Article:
Background: Anesthetized animal models are used extensively during neurophysiological and behavioral studies despite systemic effects from anesthesia that undermine both accurate interpretation and translation to awake human physiology. The majority of work examining the impact of anesthesia on cerebral blood flow (CBF) has been restricted to before and after measurements with limited spatial resolution.
New method: We used multi-exposure speckle imaging (MESI), an advanced form of laser speckle contrast imaging (LSCI), to characterize the dynamics of isoflurane anesthesia induction on cerebral vasculature and blood flow in the mouse brain.
Results: The large anatomical changes caused by isoflurane are depicted with wide-field imagery and video highlighting the induction of general anesthesia. Within minutes of exposure, both vessel diameter and blood flow increased drastically compared to the awake state and remained elevated for the duration of imaging. An examination of the dynamics of anesthesia induction reveals that blood flow increased faster in arteries than in veins or parenchyma regions.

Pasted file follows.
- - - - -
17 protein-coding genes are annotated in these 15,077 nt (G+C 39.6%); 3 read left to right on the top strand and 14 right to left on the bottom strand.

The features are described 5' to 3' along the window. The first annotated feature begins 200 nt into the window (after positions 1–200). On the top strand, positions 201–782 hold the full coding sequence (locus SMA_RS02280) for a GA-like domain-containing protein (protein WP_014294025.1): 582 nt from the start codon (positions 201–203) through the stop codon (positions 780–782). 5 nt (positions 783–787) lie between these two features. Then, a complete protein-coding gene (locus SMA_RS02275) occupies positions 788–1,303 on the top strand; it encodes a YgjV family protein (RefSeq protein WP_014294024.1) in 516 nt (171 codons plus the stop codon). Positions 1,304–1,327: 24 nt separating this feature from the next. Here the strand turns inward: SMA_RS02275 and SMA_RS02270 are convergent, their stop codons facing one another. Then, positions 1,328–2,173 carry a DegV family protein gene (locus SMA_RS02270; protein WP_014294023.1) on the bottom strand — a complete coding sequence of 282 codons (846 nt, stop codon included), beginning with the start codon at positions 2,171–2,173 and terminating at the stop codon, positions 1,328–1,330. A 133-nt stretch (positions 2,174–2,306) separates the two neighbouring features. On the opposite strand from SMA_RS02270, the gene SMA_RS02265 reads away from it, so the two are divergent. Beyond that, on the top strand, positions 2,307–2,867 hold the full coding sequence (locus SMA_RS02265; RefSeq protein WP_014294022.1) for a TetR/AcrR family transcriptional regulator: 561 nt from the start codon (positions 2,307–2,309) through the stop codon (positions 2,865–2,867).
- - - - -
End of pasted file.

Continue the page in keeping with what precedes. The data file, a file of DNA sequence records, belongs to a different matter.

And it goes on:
Comparison with existing methods: MESI offers robust hemodynamic measurements across large fields-of-view and high temporal resolutions sufficient for continuous visualization of cerebrovascular events featuring major changes in blood flow.
Conclusion: The large alterations caused by isoflurane anesthesia to the cortical vasculature and CBF are readily characterized using MESI. These changes are unrepresentative of normal physiology and provide further evidence that neuroscience experiments would benefit from transitioning to un-anesthetized awake animal models.